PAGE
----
According to Ascherson, who begins his text with a panegyric by Clara Ponsatí that Juana de Arco wanted, the "rightist" Rajoy "panicked" before the illegal referendum "and behaved as if he were a king of the eighteenth century facing a armed rebellion. " These fragments already reveal to what extent the reviewer has endorsed the argument of the Catalan separatists . And it is curious to note that the Scottish professor argues with more energy against Elliott when dealing with Catalonia than when dealing with Scotland. Thus, he affirms that "Elliott's impartiality leaves him" when he addresses the current conflict and goes on to say that Philip VI's speech on October 3 was "for most of the rest of the world [...] a disastrous tirade and uncompromising [because] he did not even imply excuses or concessions. " One wonders by reading this to who has abandoned impartiality. It is very strange that a historian (and a British one especially) does not notice that a constitutional King cannot offer political concessions, and that he who asks for excuses because the Government had repressed a massive illegal and unconstitutional public act, organized by an autonomous Executive of a region that is part of Spain, would be totally out of place and would be humiliating for the Spanish State and people, apart from that it would produce a very serious confrontation between the Head of State and the Government. And, as a climax, Ascherson makes no reference to the two mass demonstrations against separatism and in support of the King that took place in Barcelona in the weeks following what he calls "disastrous diatribe" and which, according to Elliott (p. 255 ) was followed by "a resurgence of Spanish national sentiment throughout the country".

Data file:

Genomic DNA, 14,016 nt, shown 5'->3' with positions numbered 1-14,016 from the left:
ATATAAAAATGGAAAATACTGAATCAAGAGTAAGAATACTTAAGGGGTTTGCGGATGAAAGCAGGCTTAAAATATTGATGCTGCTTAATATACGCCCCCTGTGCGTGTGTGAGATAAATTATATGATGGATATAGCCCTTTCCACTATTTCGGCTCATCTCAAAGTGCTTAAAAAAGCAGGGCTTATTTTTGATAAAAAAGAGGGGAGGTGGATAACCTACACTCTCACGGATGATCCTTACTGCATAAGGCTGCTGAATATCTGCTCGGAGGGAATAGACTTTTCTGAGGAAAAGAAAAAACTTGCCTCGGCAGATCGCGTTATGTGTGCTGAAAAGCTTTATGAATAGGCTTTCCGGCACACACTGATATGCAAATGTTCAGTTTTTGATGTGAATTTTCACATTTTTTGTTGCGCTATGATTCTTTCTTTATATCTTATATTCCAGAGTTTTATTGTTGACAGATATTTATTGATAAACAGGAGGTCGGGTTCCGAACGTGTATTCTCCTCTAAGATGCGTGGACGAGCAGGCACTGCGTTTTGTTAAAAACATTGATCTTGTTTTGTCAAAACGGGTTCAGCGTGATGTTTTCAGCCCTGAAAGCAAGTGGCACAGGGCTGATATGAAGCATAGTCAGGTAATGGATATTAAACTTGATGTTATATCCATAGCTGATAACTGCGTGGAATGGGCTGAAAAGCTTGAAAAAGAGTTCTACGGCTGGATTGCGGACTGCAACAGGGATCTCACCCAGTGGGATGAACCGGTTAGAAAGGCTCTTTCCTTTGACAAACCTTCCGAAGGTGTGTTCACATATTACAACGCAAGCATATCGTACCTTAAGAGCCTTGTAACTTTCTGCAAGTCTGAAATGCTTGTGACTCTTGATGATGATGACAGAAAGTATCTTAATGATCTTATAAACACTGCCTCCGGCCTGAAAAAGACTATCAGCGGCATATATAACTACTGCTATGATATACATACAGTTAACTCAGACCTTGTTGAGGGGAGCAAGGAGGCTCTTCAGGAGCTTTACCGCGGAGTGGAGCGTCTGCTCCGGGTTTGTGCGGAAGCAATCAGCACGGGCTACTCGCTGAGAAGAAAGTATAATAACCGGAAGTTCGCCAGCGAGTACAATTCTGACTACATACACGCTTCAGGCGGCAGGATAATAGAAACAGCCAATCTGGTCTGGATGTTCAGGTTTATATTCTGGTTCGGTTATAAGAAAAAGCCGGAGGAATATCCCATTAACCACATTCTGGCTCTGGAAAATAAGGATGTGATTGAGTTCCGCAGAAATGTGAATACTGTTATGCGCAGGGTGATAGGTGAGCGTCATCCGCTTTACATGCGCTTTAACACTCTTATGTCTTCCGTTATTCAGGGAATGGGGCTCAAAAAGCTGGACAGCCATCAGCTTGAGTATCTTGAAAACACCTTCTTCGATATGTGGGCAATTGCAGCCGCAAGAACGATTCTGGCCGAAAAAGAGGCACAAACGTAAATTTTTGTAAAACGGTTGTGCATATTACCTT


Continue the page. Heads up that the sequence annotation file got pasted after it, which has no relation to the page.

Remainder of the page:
It is incomprehensible that the author of an article about a book like Elliott's shows such profound ignorance about the complexities of Spanish and Catalan history. Some errors are spectacular, such as when he informs the reader that Franco's rebellion took place in September 1936, which not only shows that he has not read anything about the Spanish Civil War, but that he has not read the book he is reviewing, which on page 215 correctly - and naturally - places the rebellion in July. The truth is that what Ascherson read from Elliott's book seems to have taken very little advantage of him. For example, this refers repeatedly to how very divided Catalan society has always been (or very often), referring to the peasant and urban wars of the 15th century, to the gut character that the Secession and Succession wars had, to the Carlist wars, etc. Ascherson does not seem to have heard and fully subscribes to the nationalist myths of a united Catalonia that speaks with one voice, which is precisely that of the separatists. Thus, he repeatedly refers to "the Catalans and their cause", their "constant victimization", the "struggle of the Catalans", as if that long half of those who resist the wind and the tide of separatism did not exist. The obfuscated Ascherson, of course, has not learned of its existence. Nor does he seem to know that the Catalans voted by overwhelming majority the Spanish Constitution of 1978, which today the separatists violate every day without the repressive Spanish Government doing anything to restore legality there.